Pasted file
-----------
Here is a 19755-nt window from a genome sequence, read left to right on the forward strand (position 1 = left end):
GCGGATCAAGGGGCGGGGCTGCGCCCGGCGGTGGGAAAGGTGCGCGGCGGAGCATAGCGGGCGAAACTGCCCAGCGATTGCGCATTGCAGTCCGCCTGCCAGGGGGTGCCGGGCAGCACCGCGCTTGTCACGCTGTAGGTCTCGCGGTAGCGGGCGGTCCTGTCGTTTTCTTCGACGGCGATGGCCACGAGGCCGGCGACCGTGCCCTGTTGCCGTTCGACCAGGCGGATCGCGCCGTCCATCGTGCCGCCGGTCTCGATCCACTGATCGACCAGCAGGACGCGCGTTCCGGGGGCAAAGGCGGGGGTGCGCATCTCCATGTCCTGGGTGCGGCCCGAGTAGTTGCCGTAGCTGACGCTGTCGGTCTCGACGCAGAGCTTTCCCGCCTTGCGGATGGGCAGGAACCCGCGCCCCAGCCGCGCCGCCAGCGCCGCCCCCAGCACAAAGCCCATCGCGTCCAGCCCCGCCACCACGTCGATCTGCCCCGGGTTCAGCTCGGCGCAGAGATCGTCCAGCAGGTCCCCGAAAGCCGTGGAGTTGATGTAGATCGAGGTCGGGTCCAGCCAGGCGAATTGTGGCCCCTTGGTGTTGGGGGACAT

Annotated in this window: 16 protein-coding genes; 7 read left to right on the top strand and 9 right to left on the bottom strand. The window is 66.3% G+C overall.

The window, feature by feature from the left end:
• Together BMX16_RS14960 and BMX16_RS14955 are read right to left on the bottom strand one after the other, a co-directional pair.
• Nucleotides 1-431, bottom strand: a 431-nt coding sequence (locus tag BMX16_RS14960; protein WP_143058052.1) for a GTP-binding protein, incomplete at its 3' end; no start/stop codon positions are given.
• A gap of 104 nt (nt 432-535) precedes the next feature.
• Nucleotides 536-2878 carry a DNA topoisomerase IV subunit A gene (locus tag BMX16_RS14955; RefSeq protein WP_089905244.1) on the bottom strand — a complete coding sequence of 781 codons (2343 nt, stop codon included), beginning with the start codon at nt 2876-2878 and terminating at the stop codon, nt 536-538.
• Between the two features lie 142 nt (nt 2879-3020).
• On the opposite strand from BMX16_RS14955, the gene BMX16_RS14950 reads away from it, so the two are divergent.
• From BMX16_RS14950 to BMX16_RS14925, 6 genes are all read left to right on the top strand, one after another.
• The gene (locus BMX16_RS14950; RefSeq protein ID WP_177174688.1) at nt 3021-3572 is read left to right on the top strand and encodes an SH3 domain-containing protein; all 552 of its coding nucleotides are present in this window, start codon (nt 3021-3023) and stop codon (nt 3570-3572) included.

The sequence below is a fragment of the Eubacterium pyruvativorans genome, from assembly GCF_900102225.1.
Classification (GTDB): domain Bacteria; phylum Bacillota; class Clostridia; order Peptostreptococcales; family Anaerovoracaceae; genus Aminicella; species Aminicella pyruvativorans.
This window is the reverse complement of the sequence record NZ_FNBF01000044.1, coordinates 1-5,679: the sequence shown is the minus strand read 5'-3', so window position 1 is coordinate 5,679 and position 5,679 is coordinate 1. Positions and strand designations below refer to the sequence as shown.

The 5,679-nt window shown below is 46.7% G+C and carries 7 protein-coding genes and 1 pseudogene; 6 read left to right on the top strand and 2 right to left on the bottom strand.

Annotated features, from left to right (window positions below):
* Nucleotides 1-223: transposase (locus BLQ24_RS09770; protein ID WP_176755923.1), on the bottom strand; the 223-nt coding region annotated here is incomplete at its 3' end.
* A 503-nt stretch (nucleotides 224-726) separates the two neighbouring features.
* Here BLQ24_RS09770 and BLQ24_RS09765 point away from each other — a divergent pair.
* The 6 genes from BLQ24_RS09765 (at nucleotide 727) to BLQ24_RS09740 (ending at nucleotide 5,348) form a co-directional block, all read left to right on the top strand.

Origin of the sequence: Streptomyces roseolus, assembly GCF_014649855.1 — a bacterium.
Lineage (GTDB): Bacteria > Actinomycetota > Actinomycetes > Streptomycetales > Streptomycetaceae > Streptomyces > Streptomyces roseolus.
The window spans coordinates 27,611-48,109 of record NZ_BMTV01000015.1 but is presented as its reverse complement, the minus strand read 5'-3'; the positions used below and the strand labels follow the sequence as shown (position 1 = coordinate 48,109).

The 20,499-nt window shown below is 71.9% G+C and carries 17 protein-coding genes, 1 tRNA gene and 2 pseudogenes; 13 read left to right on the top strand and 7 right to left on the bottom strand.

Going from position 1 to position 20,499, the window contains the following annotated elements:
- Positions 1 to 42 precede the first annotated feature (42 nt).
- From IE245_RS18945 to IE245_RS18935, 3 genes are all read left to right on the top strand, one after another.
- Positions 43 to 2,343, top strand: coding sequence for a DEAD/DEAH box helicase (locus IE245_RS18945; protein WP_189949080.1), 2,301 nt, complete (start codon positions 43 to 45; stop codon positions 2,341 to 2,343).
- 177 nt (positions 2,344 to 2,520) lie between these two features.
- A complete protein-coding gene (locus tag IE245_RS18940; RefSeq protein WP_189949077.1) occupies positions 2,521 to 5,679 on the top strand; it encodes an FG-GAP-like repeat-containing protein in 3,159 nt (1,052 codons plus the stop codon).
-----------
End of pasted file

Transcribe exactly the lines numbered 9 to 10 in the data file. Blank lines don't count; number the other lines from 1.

• Between the two features lie 142 nt (nt 2879-3020).
• On the opposite strand from BMX16_RS14955, the gene BMX16_RS14950 reads away from it, so the two are divergent.